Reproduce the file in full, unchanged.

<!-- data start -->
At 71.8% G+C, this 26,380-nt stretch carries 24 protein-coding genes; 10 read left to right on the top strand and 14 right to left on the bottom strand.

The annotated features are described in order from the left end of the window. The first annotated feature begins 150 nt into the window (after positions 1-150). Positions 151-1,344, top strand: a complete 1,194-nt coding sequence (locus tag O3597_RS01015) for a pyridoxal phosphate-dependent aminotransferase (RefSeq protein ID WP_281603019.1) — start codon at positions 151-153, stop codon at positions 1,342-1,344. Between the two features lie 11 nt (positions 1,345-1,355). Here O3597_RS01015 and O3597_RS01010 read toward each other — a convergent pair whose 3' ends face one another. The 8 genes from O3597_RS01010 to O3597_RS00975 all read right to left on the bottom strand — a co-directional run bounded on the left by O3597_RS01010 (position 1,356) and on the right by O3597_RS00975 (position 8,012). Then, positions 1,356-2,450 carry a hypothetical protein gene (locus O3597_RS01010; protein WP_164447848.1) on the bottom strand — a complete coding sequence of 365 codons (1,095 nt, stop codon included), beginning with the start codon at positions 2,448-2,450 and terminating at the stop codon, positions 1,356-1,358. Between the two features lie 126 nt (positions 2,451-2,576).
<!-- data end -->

At 71.8% G+C, this 26,380-nt stretch carries 24 protein-coding genes; 10 read left to right on the top strand and 14 right to left on the bottom strand.

The annotated features are described in order from the left end of the window. The first annotated feature begins 150 nt into the window (after positions 1-150). Positions 151-1,344, top strand: a complete 1,194-nt coding sequence (locus tag O3597_RS01015) for a pyridoxal phosphate-dependent aminotransferase (RefSeq protein ID WP_281603019.1) — start codon at positions 151-153, stop codon at positions 1,342-1,344. Between the two features lie 11 nt (positions 1,345-1,355). Here O3597_RS01015 and O3597_RS01010 read toward each other — a convergent pair whose 3' ends face one another. The 8 genes from O3597_RS01010 to O3597_RS00975 all read right to left on the bottom strand — a co-directional run bounded on the left by O3597_RS01010 (position 1,356) and on the right by O3597_RS00975 (position 8,012). Then, positions 1,356-2,450 carry a hypothetical protein gene (locus O3597_RS01010; protein WP_164447848.1) on the bottom strand — a complete coding sequence of 365 codons (1,095 nt, stop codon included), beginning with the start codon at positions 2,448-2,450 and terminating at the stop codon, positions 1,356-1,358. Between the two features lie 126 nt (positions 2,451-2,576).